I thought it would take the insurance industry to task, and it did, but the facts and examples he used were pretty safe and typical. It could have been far more critical and still stayed well within the realm of real. The people in the movie suffered the kinds of things friends, family, acquaintances have suffered in our system, pretty generalizable stories. Hard stuff but no histrionics. SiCKO was far more restrained than I would have ever expected given Moore's past movies. Moore clearly subverted his mocking instinct in order to get this right.
I was expecting more hard information on health care. The movie did not throw around statistics; this was no Inconvenient Truth. Instead, Moore chose to find stories that resonate with common experiences and frustrations, and juxtaposed them with stories in other places where the outcomes were happier because of readily available health care. He challenges us to imagine how we could do better.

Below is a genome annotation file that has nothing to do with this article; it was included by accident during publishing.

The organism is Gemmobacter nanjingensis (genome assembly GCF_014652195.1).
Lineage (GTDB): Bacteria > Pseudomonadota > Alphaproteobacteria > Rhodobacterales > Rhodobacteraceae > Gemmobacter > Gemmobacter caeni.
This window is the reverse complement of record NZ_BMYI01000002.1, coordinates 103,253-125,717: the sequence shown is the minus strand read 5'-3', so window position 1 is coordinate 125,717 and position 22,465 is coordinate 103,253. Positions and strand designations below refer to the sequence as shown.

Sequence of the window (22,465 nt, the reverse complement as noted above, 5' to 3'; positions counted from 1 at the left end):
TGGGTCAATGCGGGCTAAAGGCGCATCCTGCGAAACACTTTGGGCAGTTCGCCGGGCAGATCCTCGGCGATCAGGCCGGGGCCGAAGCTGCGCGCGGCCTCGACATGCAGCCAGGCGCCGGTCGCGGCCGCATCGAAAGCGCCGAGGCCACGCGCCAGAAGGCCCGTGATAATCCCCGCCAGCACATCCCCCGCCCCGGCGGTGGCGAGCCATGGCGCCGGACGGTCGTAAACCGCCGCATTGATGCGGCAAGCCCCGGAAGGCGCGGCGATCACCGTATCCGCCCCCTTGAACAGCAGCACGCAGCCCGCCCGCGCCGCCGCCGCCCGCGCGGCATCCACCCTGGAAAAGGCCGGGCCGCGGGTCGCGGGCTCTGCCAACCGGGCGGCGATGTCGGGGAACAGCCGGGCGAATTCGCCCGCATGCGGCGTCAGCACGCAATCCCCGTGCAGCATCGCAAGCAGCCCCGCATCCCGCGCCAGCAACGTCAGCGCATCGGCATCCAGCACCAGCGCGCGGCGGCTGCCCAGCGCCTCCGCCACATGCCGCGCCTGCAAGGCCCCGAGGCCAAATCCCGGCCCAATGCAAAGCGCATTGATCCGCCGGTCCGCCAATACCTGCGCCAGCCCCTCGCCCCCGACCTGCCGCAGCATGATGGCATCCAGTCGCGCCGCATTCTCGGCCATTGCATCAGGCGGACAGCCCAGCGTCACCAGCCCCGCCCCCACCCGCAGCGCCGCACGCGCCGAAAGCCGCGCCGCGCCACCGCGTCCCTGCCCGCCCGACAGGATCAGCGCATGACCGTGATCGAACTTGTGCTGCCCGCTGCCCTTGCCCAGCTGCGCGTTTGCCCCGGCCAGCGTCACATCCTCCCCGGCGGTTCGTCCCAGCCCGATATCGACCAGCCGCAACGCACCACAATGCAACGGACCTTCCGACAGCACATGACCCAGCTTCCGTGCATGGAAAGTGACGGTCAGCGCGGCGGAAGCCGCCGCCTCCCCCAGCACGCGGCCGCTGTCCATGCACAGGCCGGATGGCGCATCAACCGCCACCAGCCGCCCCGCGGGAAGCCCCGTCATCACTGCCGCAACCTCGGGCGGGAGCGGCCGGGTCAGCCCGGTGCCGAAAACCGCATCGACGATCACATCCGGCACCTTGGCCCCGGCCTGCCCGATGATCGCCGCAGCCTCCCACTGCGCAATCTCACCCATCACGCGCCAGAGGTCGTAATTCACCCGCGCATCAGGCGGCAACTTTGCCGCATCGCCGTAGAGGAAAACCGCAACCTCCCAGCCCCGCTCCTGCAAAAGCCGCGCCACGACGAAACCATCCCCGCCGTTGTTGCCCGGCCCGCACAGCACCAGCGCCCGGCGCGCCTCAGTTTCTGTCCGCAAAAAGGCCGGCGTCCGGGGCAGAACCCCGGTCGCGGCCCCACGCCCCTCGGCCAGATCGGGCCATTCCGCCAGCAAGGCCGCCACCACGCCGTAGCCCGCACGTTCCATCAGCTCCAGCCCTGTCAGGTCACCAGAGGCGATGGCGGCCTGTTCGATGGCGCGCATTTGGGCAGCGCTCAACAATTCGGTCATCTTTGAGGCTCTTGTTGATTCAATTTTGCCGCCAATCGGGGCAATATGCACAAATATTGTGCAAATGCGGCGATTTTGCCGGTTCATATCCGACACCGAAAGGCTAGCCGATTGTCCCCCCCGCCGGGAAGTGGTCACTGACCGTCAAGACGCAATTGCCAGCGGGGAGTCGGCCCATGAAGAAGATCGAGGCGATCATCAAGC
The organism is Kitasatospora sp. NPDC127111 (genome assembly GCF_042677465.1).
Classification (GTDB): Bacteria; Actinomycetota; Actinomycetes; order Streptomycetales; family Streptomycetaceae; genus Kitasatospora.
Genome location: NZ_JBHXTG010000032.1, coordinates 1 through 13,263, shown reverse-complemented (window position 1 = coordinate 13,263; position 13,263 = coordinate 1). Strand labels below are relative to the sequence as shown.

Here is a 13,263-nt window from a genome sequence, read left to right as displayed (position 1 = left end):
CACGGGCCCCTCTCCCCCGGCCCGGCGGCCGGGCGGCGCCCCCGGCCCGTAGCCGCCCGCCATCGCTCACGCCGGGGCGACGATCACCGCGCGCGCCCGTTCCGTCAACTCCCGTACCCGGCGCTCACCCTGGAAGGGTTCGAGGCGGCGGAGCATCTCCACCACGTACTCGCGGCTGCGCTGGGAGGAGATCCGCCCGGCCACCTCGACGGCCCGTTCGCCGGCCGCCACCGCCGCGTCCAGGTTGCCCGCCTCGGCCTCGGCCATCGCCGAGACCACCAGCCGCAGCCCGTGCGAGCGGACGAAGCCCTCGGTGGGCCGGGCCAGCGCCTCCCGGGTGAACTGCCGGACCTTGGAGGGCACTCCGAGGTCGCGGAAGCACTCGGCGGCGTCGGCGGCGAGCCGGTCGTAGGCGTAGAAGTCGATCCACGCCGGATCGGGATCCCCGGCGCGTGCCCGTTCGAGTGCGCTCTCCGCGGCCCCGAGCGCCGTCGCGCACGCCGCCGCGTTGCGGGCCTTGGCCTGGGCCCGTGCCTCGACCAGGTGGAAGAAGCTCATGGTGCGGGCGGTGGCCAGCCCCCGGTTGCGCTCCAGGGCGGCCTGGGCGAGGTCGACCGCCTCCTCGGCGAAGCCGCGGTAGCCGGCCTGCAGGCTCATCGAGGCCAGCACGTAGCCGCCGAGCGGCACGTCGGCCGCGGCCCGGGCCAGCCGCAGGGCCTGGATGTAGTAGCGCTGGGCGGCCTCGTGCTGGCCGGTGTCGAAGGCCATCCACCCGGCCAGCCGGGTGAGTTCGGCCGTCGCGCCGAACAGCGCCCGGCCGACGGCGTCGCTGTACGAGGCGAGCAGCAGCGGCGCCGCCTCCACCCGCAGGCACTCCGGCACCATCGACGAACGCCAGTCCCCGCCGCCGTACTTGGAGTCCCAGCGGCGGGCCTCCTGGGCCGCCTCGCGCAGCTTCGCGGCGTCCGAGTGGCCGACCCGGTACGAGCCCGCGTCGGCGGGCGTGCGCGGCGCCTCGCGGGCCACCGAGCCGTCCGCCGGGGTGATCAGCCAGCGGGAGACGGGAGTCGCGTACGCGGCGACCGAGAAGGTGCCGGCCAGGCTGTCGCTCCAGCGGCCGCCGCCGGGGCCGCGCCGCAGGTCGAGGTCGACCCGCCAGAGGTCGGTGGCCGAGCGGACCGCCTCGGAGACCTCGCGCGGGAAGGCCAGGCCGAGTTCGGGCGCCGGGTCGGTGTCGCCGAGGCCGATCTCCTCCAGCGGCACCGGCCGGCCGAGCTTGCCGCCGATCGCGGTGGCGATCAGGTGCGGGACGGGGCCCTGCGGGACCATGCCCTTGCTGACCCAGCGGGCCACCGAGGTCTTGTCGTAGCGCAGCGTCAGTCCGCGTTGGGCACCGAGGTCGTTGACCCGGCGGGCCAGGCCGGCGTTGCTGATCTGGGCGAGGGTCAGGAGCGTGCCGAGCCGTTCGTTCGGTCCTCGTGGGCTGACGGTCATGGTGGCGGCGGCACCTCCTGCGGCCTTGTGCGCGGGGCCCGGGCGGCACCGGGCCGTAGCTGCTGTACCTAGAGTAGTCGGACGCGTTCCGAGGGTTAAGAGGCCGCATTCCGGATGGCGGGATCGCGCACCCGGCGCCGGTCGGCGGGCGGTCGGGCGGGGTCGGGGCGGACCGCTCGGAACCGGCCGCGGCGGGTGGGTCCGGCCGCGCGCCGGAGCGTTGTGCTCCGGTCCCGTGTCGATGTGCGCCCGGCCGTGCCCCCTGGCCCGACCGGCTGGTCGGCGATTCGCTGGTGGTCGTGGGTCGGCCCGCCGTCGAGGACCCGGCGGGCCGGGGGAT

Moore was especially creative in combating old myths. You have to see the movie to appreciate this -- even if you don't like Moore, the movie is worth seeing just for how cleverly he argues his points. When he asks a British politician how the UK ended up with a national health care system, the politician answers: democracy. DEMOCRACY. The politician points out that before the ascension of democracy in the UK (remember the monarchy?), only the privileged got good medical care. Democracy brought health care to everyone. Pow! I didn't see that one coming.
I've never seen a movie like this. A must see.
This story contains 303 words.
If you are a paid subscriber, check to make sure you have logged in. Otherwise our system cannot recognize you as having full free access to our site.
If you are a paid print subscriber and haven't yet set up an online account, click here to get your online account activated.